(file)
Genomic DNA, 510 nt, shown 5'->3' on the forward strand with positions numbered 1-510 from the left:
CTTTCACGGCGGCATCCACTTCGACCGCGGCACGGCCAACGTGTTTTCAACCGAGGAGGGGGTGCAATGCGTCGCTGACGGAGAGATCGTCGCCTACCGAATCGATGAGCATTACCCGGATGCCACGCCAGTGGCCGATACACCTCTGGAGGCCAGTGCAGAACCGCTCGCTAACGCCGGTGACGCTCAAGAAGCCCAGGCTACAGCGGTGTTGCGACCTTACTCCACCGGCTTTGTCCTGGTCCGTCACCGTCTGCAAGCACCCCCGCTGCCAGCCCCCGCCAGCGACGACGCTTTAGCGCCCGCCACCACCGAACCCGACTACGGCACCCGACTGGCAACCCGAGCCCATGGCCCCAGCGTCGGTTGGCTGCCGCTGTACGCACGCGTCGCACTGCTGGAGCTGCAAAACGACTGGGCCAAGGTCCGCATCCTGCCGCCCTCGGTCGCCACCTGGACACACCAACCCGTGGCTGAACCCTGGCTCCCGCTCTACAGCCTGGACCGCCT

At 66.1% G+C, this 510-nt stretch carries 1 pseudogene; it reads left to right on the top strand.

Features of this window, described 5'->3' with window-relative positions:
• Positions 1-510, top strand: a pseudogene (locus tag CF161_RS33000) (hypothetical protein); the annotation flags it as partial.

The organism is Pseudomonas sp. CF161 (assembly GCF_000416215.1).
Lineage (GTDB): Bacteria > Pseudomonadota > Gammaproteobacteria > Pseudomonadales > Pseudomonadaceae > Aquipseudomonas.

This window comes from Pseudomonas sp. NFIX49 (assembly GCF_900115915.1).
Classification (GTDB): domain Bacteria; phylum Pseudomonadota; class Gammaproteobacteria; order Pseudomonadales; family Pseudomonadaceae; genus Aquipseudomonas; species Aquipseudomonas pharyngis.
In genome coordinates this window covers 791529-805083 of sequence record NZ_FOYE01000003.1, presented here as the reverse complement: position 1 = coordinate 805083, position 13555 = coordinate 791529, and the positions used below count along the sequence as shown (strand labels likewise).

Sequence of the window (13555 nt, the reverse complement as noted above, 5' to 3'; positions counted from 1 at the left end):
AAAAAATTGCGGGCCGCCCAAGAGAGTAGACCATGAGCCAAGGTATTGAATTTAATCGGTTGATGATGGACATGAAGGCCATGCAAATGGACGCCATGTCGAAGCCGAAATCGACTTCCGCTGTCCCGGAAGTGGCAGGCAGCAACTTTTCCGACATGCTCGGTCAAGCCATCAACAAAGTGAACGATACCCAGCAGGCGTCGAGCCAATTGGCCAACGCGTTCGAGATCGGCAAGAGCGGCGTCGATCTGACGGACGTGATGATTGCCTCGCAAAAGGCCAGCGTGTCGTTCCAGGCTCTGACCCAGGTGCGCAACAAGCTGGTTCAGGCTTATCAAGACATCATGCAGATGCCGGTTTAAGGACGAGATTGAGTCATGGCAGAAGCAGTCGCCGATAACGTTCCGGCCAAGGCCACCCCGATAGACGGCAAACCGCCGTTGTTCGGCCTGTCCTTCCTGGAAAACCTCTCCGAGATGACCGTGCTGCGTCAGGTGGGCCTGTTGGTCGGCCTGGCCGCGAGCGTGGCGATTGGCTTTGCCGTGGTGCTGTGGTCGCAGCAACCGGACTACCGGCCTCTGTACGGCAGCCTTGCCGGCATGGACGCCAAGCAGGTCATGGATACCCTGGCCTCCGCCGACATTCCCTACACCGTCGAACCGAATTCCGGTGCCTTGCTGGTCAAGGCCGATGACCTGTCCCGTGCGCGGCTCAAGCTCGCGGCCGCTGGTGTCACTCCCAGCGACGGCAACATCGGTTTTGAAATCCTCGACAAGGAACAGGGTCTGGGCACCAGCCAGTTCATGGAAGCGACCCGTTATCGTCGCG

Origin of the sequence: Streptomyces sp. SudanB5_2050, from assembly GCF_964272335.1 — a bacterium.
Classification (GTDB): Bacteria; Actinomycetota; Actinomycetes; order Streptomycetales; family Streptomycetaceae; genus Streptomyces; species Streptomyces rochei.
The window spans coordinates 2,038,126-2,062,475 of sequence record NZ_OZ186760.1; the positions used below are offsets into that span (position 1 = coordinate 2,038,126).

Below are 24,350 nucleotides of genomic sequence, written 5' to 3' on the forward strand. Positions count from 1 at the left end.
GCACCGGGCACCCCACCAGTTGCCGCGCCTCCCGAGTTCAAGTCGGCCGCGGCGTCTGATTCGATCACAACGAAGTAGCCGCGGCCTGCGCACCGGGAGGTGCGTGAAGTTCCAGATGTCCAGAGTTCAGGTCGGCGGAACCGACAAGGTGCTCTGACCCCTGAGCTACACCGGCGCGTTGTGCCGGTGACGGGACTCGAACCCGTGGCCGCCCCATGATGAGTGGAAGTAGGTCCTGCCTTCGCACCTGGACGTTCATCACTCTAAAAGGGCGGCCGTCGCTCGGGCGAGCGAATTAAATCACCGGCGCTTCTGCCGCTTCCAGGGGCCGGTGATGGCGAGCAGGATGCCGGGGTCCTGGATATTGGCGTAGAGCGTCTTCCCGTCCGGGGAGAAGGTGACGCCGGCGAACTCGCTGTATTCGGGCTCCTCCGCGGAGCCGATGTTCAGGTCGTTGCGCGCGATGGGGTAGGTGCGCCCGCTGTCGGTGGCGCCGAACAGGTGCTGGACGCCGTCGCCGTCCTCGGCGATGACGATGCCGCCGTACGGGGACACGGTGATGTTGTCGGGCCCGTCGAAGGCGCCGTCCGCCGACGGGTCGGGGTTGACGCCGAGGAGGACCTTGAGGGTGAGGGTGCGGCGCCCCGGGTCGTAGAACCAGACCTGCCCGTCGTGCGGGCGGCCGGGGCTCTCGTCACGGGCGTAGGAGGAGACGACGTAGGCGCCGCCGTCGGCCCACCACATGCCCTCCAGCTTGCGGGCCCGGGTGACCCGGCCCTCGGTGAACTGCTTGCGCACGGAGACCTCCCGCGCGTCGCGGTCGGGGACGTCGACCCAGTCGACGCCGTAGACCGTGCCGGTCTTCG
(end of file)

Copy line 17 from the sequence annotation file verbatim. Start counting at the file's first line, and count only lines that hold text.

GCACCGGGCACCCCACCAGTTGCCGCGCCTCCCGAGTTCAAGTCGGCCGCGGCGTCTGATTCGATCACAACGAAGTAGCCGCGGCCTGCGCACCGGGAGGTGCGTGAAGTTCCAGATGTCCAGAGTTCAGGTCGGCGGAACCGACAAGGTGCTCTGACCCCTGAGCTACACCGGCGCGTTGTGCCGGTGACGGGACTCGAACCCGTGGCCGCCCCATGATGAGTGGAAGTAGGTCCTGCCTTCGCACCTGGACGTTCATCACTCTAAAAGGGCGGCCGTCGCTCGGGCGAGCGAATTAAATCACCGGCGCTTCTGCCGCTTCCAGGGGCCGGTGATGGCGAGCAGGATGCCGGGGTCCTGGATATTGGCGTAGAGCGTCTTCCCGTCCGGGGAGAAGGTGACGCCGGCGAACTCGCTGTATTCGGGCTCCTCCGCGGAGCCGATGTTCAGGTCGTTGCGCGCGATGGGGTAGGTGCGCCCGCTGTCGGTGGCGCCGAACAGGTGCTGGACGCCGTCGCCGTCCTCGGCGATGACGATGCCGCCGTACGGGGACACGGTGATGTTGTCGGGCCCGTCGAAGGCGCCGTCCGCCGACGGGTCGGGGTTGACGCCGAGGAGGACCTTGAGGGTGAGGGTGCGGCGCCCCGGGTCGTAGAACCAGACCTGCCCGTCGTGCGGGCGGCCGGGGCTCTCGTCACGGGCGTAGGAGGAGACGACGTAGGCGCCGCCGTCGGCCCACCACATGCCCTCCAGCTTGCGGGCCCGGGTGACCCGGCCCTCGGTGAACTGCTTGCGCACGGAGACCTCCCGCGCGTCGCGGTCGGGGACGTCGACCCAGTCGACGCCGTAGACCGTGCCGGTCTTCG